There were two amici appointed by the court to represent the interests of our clients in reviewing those documents.  Much of the review takes place in camera – and that process had been ongoing since 2011.  We did not yet have – even on the steps of trial – a decision of the Federal Court dealing with many of the claims of privilege asserted by the federal government.  So that had been ongoing throughout the six-year period we were involved.  And we had been actively involved in that. At the same time, document production went forward. We conducted many days of discovery – many witnesses from three departments of government, including the formerly individually named parties.  Our clients were extensively examined for discovery.  We’ve had motions before the Superior Court of Justice, before Justice Perell.


What motions are those?

The most significant in my view was a motion originally framed as a motion to strike the Statement of Defence of the Attorney General, and to proceed to a trial on damages – but also in the alternative a motion for production.  What we obtained in July 2013 was about 18,000 pages of documents – heavily redacted – of the transcripts of witnesses before the Iacobucci and O’Connor inquiries, which had previously been entirely secret, in camera, and not available to the public in any form.

We had amicus counsel in Federal Court who were permitted to see the secret documents and authorized to agree to redactions or accepting summaries of information.  The amount of information we were dealing with was unprecedented by many fold – the Federal Court had never had to deal with this volume of information in any case in the past.

A lot of what you have described would require your clients to have trust – trust in you and trust in the legal process. Was that hard for torture victims?

One of the consequence of being betrayed by your own government and being subjected to brutal torture over any period of time, is a loss of trust.  It’s always an issue – not just in this case, but especially in this kind of case, I would think.  We’ve had to gain the trust of our clients – that’s been the first step.  But then, our relationship with the amici and our trust in their skill and abilities at doing what they’re doing – I think has been very important for our clients in making the decisions they’ve made.


How are these three men doing?

It’s not over until it’s over.  I was amazed at their resilience and worried that that it might ultimately mistakenly be held against them. They have made progress. They have been receiving treatment. They have supportive family situations – all of them, which is a great help.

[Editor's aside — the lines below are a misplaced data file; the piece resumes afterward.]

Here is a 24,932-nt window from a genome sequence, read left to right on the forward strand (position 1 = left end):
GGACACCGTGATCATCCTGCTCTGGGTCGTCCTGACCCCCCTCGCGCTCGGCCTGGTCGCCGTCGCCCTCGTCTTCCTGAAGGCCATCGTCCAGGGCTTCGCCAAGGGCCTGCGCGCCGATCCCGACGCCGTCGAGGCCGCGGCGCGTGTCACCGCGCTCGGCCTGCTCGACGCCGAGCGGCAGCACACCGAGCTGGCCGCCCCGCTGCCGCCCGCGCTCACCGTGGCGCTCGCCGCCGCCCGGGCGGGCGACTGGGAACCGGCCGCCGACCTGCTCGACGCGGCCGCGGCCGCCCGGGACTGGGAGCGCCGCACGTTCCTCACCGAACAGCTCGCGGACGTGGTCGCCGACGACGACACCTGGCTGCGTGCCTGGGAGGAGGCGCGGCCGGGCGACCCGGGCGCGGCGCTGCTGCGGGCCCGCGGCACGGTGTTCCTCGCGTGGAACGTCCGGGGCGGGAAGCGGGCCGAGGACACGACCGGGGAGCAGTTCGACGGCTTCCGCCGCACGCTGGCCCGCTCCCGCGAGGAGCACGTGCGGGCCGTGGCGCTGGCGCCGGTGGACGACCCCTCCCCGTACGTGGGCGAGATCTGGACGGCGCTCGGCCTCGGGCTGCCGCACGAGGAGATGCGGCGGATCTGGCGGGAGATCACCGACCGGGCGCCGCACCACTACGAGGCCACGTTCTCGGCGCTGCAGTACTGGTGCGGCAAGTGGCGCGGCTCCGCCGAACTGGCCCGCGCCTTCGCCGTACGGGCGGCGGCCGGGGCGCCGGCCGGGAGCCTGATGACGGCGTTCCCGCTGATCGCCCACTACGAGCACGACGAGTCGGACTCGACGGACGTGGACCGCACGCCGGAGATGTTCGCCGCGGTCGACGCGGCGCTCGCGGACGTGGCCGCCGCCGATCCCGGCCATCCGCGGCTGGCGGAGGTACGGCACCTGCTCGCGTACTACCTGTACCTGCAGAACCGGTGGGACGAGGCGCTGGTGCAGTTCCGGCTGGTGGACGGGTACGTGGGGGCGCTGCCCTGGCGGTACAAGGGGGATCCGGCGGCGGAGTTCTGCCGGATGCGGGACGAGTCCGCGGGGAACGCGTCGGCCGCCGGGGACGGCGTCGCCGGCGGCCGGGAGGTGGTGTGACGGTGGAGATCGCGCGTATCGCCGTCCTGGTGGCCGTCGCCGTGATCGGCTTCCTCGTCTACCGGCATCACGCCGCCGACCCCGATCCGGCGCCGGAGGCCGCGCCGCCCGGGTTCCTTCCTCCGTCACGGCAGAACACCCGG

But the reality is that their lives have been shattered. They cannot move forward with any kind of employment because of the stigma that attaches based on – the continued shadow of allegations that were made by Canadian investigators.  And also because of their medical conditions. PTSD is a disabling condition and the combination of factors that relate to those two things made our clients essentially unemployable since their release in 2004.


How about their families?

The families of all three men were plaintiffs in the actions in their own right. They have been subjected to their own indignities in terms of being stopped, questioned, and searched on a targeted basis. No basis, other than association. Repeatedly. They experienced the same problems in terms of their names – in terms of their reputations by association. But, as I say, in all three cases, close family ties are a source of support. That’s a good thing.


Why did your clients settle?

These cases raised all the usual, compelling reasons for both sides to settle, in spades: particularly, in order to avoid the cost, trauma, and uncertainties of a lengthy trial, involving many novel issues of law, many factual complexities, and significant evidentiary challenges for both sides.  


Does this settlement bring needed closure to your clients?

Indeed, our clients are particularly gratified to have received an apology from the highest level of the Canadian Government. They and their families are pleased that their long legal ordeal is over.


How does a lawyer in cases like these handle media coverage? Is that something you can try to control?

In a case like this it begins the other way around.  The media were used by Canadian investigators as part of their methodology to disrupt the lives of these individuals and their families – to brand them as terrorists – to cause them to travel outside Canada for various reasons.  The government has a powerful connection to media. They are very capable of feeding stories to the media – and that’s how our clients’ problems started in many instances.

When we become involved as their lawyers, after the fact, obviously restoring their reputations is important.  There’s a duty to mitigate. The actions are for defamation – for loss of reputation. And part of their responsibility legally, and our jobs as lawyers, is to find ways of restoring the balance in terms of better appreciation of who they are and the reputations that they should have.